Rio Waida’s World Tour qualification broke a long-standing hoodoo for Indonesian surfing. Despite arguably having the best, most consistent waves on the planet, the surfing mecca has never produced a WCT surfer. We tracked down the godfather of Indonesian competitive surfing and former pro surfer Tipi Jabrik, now President of the Asian Surf Cooperative, to understand what this means for Indonesian surfing and to find out a little more about their new star, Rio Waida.
Tracks: What does Rio’s qualification mean for Indonesian surfing?
I understand that the ASC in conjunction with the WSL was also able to circumvent these challenges to some degree?
With all these issues, the ASC has placed a focus on hosting more events in Asia so that we can only qualify with events in Asia. We are looking to work with the Philippines, India, Thailand, Sri Lanka and Taiwan to host more events in our region so we can qualify from there and select a few events to travel outside of Asia in the future.
ASC helps a lot of surfers to travel in Asia right now and that shows with Rio, that’s how Rio qualified. During COVID the WSL came to us and said Indonesian surfers cannot qualify unless they surf in an Asian QS. The only event was in Japan and the government didn’t let people in so we held a QS 1000 and Rio qualified for the Challenger Series by winning that event. No matter what, we always try to find a way for our top surfers – like Rio and Ketut – to shine in the world.
From what I understand you have played a personal role in nurturing Rio’s talent. Can you give us a little insight into who he is?
I remember Rio when he was about 6-9 years old. He moved to Bali when he was 5 years old. He was born in Japan and surfed a lot in Japan, but the problem is that they live a bit far from the coast there, so they decide to move to Bali because it’s a challenge for them. Since moving to Bali, they’ve become close with the Legian crew, the Padma Boys, and surf there almost every day. They live in Jimbaran so it takes them 15-30 minutes to get to the beach but they surf all day, usually on the beach when mom takes them away. When Rio was 9 or 10, Quiksilver picked him up and I’ve become more and more involved. I was the team leader at the time. I brought Rio to the Gold Coast and said things to him like, ‘This is Kelly Slater, shake his hand and tell him your name.’ I gave Rio a lot of opportunities as a kid to be confident, because if you don’t have a mentor, you’re going to sit on the corner and do nothing. You need someone to guide you.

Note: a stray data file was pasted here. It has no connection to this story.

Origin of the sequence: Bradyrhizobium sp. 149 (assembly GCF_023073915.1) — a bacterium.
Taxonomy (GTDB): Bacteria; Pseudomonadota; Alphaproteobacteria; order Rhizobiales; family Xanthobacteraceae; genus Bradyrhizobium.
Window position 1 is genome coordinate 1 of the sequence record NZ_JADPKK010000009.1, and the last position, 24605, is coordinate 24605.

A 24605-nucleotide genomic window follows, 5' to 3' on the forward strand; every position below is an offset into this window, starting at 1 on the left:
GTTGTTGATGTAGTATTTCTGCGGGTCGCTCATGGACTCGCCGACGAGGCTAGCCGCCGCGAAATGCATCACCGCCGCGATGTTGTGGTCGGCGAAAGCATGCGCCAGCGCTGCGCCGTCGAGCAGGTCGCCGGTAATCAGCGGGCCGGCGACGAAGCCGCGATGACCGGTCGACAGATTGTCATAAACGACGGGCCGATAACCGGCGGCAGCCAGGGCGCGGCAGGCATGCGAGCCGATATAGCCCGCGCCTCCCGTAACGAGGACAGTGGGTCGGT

Can you give us an idea of the amount of work that goes into behind the scenes to get an Indonesian surfer on tour?
We are also very involved in the personal sponsoring of athletes. Companies will be asking the ASC what to do in terms of strategies, events and beyond that we are coordinating everything in our power for each athlete’s success. To find a way to tour the world in a country like this, you have to work with a lot of people; local communities across Indonesia, the industry, the surfers, parents. Surfing is such a new thing in the eyes of the mainstream Indonesian that you can’t imagine how much work it is. Having Rio at the Olympics also really helped by showing the nation and government that surfing is a big part of the sport in this country.
Now with your first surfer on the World Tour what are the short and long term goals for the ASC?
We want to consistently provide a good platform for all surfers and get them to follow Rio’s path. We need more surfers for Rio. He can’t be a lone wolf. He needs a few people around to travel with him. Imagine being a Brazilian and traveling alone? It won’t be as strong a result as it is now. A platform for the WSL level is planned. We want to make sure more people qualify for the Challenger Series by completing the QS 5000 in Indonesia. We already have a few of these.
We are also promoting a club event for board riders. We have an Indonesian surfing league. Last week we held the finals with 17 surf clubs, around 1000 members and 215 surfers in five divisions in the finals. We want to push the Indonesian surf league up from the under ten mark. We’ve seen the success of the Australian boardrider culture and Australia plays a big part in how we do our movement here.